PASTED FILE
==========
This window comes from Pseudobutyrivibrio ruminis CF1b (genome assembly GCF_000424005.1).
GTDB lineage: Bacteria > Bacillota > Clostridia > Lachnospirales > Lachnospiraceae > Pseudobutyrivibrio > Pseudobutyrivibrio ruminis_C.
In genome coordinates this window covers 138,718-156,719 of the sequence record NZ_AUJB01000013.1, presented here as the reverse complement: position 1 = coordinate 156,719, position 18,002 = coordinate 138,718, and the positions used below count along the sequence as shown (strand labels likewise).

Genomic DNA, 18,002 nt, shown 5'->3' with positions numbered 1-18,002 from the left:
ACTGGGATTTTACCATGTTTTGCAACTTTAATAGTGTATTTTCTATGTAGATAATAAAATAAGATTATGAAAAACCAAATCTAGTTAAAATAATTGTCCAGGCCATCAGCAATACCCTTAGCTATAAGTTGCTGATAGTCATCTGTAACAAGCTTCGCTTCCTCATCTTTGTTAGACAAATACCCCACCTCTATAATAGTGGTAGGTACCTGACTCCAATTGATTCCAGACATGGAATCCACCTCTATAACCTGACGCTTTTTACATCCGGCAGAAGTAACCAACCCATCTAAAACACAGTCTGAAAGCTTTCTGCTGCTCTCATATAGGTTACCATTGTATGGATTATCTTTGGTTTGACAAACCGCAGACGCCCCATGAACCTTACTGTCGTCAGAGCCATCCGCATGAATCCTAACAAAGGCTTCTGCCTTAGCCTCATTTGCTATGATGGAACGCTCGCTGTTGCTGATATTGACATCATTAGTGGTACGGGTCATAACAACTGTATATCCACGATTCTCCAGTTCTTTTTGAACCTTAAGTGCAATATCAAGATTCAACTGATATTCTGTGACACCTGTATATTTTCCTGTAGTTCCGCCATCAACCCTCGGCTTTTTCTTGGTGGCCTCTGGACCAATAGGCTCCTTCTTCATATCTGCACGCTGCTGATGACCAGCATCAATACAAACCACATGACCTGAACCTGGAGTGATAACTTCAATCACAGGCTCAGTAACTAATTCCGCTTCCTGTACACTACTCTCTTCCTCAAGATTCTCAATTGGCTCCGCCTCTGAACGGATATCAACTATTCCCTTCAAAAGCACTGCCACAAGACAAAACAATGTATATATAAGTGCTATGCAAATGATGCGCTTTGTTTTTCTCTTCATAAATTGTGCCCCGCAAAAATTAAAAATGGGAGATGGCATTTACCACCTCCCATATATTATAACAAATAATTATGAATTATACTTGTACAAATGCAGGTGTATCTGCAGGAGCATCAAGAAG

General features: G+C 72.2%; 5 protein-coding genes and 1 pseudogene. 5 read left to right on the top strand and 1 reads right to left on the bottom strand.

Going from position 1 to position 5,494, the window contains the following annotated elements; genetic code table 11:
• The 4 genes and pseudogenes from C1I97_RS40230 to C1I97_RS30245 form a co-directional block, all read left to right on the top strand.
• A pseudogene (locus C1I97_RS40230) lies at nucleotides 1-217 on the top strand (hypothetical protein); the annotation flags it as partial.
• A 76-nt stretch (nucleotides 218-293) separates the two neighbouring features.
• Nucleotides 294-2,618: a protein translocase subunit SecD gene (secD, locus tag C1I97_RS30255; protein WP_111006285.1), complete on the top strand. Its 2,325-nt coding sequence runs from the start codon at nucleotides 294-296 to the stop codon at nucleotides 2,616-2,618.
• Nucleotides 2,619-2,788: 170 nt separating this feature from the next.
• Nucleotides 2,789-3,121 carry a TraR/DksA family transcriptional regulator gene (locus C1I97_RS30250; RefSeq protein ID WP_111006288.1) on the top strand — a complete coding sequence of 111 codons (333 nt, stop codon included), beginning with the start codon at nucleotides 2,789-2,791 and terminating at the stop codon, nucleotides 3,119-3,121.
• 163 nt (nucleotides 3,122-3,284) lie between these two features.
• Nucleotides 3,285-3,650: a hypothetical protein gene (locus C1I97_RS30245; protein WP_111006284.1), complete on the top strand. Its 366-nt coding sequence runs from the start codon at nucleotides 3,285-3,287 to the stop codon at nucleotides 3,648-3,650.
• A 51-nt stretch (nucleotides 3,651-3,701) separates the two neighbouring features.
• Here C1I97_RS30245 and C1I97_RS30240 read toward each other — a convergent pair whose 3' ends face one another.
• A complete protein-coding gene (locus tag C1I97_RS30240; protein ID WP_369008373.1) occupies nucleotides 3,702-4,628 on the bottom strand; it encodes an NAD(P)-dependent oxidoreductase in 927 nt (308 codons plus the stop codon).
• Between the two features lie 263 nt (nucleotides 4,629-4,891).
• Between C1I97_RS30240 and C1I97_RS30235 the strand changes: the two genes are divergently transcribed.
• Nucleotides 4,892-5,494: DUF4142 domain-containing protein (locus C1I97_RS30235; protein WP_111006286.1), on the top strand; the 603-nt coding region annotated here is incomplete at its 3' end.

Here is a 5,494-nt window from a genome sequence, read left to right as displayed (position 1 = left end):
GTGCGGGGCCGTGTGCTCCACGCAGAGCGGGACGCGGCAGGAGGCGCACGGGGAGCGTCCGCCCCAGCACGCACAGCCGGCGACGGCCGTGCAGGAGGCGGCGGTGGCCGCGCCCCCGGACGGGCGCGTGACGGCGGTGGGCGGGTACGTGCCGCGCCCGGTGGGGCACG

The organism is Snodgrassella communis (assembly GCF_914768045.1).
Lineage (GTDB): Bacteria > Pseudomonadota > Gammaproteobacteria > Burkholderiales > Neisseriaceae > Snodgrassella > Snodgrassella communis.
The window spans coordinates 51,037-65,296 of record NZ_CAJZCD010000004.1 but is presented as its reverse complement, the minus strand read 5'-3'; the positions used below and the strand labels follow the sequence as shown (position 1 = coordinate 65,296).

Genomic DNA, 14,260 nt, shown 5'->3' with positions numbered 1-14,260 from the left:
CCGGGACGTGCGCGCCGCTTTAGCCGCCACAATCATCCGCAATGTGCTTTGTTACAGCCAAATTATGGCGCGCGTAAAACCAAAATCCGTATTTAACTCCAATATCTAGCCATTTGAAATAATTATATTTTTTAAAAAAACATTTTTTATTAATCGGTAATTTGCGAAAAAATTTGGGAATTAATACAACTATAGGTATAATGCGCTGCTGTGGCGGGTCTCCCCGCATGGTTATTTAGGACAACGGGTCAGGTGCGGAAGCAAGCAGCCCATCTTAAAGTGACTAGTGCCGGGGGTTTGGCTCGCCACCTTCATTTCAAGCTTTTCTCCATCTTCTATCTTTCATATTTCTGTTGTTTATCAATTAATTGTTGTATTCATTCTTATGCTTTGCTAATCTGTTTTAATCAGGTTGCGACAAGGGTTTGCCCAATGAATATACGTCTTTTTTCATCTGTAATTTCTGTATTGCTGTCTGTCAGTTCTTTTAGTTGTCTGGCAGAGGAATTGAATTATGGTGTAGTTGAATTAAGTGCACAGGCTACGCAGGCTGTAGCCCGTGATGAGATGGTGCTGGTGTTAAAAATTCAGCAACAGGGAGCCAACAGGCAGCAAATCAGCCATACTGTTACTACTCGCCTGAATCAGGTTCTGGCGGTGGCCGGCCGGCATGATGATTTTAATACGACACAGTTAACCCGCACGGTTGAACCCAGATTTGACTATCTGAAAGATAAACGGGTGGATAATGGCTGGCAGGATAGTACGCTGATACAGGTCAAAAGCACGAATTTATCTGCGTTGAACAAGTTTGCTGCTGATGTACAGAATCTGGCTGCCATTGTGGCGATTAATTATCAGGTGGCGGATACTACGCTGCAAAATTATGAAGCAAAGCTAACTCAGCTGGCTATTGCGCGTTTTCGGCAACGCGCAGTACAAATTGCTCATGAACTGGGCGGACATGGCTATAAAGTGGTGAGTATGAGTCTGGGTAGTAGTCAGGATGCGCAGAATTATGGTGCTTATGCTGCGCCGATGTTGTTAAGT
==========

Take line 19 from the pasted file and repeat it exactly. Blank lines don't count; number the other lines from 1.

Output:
• Between the two features lie 263 nt (nucleotides 4,629-4,891).